Grep command searches file contents to find lines that contain a pattern. The pattern is described in Regular Expression (regex) language. Here are three youtube video links about Grep and regular expressions.
Ryan’s Tutorials website has a nice introduction
to Grep and Regular Expression. Note egrep is a shortcut to
grep -E in
Ubuntu. The man page of grep describes that “in GNU grep there is no difference
in available functionality between basic and extended syntaxes”.
$which egrep /bin/egrep $file /bin/egrep /bin/egrep: POSIX shell script, ASCII text executable $vim /bin/egrep # file content is #!/bin/sh exec grep -E "$@"
Here is a very simple grep example:
$grep "Jane Williams" filename.txt
The grep command has many options. A few common ones are:
filename.txt in the above example could be either
For example, this command will search current directory and subdirectories.
$grep -winr "Jane Williams" ./
Here are a few more options:
You can use pipes to search the results of another command.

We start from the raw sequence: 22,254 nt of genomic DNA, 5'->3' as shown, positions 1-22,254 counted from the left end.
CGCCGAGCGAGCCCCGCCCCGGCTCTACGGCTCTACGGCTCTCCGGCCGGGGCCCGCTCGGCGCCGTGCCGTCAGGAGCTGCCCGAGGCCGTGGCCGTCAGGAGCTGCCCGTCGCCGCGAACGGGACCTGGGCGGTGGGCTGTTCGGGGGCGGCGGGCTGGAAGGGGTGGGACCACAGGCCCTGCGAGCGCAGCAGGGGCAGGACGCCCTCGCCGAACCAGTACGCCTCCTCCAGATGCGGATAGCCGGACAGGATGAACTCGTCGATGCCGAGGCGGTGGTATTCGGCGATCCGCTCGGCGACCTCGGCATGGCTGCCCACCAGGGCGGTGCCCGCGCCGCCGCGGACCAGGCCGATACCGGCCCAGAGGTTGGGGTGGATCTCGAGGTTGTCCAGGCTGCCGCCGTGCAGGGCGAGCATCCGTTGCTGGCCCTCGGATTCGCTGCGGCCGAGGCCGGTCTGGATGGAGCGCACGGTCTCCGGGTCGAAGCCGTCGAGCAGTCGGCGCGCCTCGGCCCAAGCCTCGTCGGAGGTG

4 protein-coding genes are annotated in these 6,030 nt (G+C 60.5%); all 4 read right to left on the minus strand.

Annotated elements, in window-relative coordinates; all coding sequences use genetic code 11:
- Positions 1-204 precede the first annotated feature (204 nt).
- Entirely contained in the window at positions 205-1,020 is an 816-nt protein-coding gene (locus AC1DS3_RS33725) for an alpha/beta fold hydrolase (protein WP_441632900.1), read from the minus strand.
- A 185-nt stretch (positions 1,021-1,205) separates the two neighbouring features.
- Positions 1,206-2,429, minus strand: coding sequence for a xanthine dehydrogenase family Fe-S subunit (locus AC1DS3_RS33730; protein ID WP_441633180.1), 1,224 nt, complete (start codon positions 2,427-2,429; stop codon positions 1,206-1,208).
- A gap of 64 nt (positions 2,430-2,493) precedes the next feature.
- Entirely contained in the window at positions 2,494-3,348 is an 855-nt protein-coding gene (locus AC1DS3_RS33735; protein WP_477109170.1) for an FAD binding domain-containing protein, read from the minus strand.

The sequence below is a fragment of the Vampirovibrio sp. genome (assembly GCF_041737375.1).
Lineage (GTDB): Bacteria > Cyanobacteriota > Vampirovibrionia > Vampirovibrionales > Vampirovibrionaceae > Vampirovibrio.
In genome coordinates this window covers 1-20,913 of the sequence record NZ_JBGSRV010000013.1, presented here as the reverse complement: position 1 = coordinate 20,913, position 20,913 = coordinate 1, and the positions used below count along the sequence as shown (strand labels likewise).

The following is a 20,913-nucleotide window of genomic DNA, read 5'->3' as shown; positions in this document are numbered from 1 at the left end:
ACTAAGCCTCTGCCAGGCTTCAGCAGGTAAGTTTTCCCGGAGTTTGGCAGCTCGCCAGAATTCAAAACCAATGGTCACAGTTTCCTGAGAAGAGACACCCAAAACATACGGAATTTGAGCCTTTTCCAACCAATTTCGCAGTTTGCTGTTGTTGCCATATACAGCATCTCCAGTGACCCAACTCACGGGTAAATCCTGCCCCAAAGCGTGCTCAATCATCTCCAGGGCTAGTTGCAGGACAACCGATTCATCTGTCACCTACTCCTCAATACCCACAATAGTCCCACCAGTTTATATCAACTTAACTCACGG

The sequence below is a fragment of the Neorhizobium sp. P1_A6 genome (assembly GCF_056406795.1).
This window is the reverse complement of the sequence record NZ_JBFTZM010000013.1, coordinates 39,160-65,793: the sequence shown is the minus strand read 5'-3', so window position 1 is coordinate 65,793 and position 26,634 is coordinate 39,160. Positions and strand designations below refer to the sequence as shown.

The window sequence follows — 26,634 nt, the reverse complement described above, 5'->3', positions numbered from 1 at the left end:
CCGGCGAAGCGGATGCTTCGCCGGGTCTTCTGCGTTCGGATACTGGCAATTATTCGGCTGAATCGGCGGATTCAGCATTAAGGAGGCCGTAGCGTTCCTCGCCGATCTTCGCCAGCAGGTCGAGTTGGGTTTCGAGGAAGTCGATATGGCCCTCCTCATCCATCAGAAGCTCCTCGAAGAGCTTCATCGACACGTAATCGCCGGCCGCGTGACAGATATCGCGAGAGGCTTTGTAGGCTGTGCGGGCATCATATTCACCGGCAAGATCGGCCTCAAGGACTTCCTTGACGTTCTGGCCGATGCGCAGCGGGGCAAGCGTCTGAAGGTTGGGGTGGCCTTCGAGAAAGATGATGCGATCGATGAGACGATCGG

$history | grep "git commit"
-P option interprets the pattern as a Perl-compatible regex. The
Python and Perl “essentially has the same regex syntax”. So with the
option turned on, the grep command will accept Python style special characters
in pattern. Here is a list of common regex special characters in Python:
Update on 8/28/2020:
Today I want to see how many blog posts I have written this year and compare the number with last year.
I want to search
date: 2020-, but find grep does not like the character
-. A Google search
with phrases “grep search dash” finds
an stackoverflow post.
It turns out that the dash character needs to escape twice like this
date: 2020\\-. So the command
to tally blog posts becomes like this,
grep -r "date: 2020\\-" | wc -l grep -r "date: 2019\\-" | wc -l
The result is 26 v.s. 26. The 2019 only covers 9 months starting from 4/1 and 2020 covers 8 months so far, so it is close.